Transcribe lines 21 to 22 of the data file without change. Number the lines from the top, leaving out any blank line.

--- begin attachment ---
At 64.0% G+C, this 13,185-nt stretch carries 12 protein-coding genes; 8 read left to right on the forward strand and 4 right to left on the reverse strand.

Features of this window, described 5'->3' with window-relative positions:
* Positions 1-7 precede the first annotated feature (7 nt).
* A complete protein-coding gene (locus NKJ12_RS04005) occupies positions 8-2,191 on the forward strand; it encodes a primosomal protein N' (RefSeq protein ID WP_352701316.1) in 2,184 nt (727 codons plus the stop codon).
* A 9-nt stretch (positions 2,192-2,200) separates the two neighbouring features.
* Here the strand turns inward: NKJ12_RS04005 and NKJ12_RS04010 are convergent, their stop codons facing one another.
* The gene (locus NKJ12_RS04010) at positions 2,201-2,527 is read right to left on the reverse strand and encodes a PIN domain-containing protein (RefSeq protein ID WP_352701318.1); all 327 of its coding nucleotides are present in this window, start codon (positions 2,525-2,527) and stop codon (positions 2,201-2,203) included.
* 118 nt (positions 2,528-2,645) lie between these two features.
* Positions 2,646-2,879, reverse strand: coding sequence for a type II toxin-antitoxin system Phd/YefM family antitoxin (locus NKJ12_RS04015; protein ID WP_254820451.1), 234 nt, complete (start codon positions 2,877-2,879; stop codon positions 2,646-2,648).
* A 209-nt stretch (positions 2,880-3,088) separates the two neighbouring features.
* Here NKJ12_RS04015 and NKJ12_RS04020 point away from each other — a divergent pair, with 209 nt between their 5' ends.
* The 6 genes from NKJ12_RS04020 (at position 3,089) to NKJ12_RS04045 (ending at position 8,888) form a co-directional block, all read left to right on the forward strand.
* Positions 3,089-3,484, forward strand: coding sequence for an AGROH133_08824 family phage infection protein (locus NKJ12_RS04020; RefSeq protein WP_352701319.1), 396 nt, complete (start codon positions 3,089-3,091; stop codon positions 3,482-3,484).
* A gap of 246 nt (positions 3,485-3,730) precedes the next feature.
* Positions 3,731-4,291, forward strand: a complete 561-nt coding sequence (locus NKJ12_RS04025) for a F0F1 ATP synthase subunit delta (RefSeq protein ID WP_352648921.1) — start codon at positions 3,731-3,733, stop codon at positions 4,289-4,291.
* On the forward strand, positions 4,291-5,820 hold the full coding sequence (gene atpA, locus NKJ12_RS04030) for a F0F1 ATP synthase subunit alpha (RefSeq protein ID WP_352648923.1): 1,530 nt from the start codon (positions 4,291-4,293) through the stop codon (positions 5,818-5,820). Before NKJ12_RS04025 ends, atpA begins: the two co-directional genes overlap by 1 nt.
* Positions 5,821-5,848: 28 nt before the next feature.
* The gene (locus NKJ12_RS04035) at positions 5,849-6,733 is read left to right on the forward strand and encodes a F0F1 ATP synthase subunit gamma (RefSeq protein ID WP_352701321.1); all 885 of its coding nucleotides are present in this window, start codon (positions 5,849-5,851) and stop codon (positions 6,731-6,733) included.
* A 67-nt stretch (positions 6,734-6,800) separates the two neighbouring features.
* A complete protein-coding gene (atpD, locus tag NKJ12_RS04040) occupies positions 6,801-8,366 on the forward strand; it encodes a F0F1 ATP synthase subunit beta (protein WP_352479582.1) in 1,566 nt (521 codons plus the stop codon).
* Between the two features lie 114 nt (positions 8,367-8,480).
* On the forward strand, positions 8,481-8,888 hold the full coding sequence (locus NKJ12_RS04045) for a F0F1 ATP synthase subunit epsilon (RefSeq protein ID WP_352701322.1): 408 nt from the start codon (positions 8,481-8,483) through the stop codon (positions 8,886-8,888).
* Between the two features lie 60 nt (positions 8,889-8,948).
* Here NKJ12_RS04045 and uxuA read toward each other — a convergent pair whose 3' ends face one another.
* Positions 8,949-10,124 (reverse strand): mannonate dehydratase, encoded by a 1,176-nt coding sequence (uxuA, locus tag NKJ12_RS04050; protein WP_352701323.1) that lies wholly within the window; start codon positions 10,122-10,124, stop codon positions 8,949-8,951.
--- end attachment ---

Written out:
* Between the two features lie 114 nt (positions 8,367-8,480).
* On the forward strand, positions 8,481-8,888 hold the full coding sequence (locus NKJ12_RS04045) for a F0F1 ATP synthase subunit epsilon (RefSeq protein ID WP_352701322.1): 408 nt from the start codon (positions 8,481-8,483) through the stop codon (positions 8,886-8,888).